Hasmik Harutyunyan (vocals) was born in 1960 in Yerevan. Her ancestors are from the province of Mus in historical Armenia (present-day Turkey). She is one of Armenia’s best-known folk singers, and specializes in the songs of Western Armenia. She graduated from the Department of Vocal Music at the Arno Babajanian School of Music and the Yerevan State Pedagogical Institute. For several years, she worked as a soloist for the “Agoonk” Ensemble of Armenian National Radio. As a member of the Shoghaken Ensemble she was featured as a soloist on Armenian Lullabies (Traditional Crossroads) and The Music of Armenia (Celestial Harmonies) and has traveled throughout Armenia and Europe presenting Armenian folk music, including at the Armenia Festival in southern France in October 2000 and the Smithsonian Festival in Washington, DC in June 2002. She is now the artistic director of the Hayrig Mouradian Children’s Song and Dance Folk Group.

Aleksan Harutyunyan (vocals) was born in Yerevan in 1962. Brother of singer Hasmik Harutyunyan, his ancestors are from the province of Mus in historical Armenia (present-day Turkey). After graduating from Yerevan State University and the Komitas State Conservatory, he worked for many years as a soloist in, and eventually the director of, Armenian National Radio’s Agoonk Ensemble, and then as a soloist in the National Opera and as a member of the State Academic Choir. He performed with these various groups around the globe. He is now a soloist in the National Chamber Choir of Armenia and the vocal group “Hye Folk.”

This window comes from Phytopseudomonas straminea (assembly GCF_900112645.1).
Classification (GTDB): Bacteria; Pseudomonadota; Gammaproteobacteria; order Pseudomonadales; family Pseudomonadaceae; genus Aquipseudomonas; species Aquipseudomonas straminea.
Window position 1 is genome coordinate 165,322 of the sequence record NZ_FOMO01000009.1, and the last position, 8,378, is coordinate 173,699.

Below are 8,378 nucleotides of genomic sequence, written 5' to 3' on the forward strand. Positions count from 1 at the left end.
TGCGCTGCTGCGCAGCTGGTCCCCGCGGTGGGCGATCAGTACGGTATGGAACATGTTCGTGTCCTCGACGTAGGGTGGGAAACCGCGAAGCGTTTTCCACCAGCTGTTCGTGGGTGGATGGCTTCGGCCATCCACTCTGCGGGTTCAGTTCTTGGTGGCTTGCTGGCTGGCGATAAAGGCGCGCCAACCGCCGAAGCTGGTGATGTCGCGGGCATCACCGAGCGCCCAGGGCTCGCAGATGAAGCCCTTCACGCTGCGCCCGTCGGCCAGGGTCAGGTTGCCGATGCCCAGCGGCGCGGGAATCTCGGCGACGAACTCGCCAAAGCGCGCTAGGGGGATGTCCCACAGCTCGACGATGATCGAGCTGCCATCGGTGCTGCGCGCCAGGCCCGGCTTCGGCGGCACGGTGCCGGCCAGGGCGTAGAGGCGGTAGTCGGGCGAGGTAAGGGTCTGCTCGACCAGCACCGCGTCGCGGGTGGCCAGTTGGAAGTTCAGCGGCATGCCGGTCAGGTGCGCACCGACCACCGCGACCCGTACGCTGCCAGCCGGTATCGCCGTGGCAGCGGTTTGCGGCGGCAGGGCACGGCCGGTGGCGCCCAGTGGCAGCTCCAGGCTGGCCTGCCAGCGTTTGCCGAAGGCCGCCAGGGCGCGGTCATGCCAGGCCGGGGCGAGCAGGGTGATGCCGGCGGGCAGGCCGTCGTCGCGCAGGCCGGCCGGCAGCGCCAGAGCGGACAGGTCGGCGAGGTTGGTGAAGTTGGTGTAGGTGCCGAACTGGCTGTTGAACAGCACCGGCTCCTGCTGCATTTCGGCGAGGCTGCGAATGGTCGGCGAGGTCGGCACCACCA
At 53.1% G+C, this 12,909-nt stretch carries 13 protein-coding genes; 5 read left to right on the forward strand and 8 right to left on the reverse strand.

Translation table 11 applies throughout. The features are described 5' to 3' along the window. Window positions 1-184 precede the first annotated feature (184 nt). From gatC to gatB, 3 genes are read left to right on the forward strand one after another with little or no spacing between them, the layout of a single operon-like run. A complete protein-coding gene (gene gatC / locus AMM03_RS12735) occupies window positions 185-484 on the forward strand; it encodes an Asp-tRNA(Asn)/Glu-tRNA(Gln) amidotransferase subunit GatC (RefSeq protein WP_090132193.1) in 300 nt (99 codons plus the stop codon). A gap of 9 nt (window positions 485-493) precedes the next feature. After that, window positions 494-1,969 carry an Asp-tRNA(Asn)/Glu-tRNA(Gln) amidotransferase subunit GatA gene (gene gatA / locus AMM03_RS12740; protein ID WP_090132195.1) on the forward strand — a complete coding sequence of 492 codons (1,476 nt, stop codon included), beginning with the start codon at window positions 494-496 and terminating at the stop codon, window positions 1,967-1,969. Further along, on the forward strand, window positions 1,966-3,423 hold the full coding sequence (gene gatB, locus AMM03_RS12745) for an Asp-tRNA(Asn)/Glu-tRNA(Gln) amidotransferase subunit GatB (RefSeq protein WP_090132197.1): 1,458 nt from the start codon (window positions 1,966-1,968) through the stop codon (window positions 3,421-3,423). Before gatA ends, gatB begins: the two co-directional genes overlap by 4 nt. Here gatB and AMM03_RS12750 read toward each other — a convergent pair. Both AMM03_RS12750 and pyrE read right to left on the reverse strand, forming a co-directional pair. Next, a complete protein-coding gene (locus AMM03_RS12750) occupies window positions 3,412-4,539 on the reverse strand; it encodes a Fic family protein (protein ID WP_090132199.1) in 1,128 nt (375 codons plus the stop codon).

Karine Hovhannisyan (kanon), born in Yerevan in 1966, is a graduate of the Tigran Choukhajyan Music School and the Arno Babajanyan School of Music, and a prizewinner at the renowned Sayat Nova Competition. She is currently a post-graduate student and teacher at the Yerevan State Conservatory and a member of the Armenian State Dance Ensemble. She recorded a solo CD as part of The Music of Armenia box set (Celestial Harmonies, Volume 3) and continues to perform and travel worldwide with the Shoghaken Ensemble. Her newest recording, Classical Music for the Armenian Kanun, issued by Traditional Crossroads, documents the major works for kanun and symphony orchestra by Khachatur Avetisyan.

Kamo Khatchaturian (dhol) studied at the Romanos Melikian Music Institute and was a member of Armenian National Radio’s Agoonk Ensemble for several years. He currently performs and tours with the Shoghaken Ensemble.

Grigor Takushian (dham duduk), born in Yerevan in 1965, graduated from the Romanos Melikian Music Institute and has performed with both the Agoonk Ensemble and with Shoghaken.

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Maintained By McIntire Department of Music
Last Modified: Monday, 28-Jul-2008 23:30:00 EDT
112 Old Cabell Hall, Charlottesville, Virginia 22903
Departmental Information: (434) 924-3052
Cabell Hall Box Office: (434) 924-3984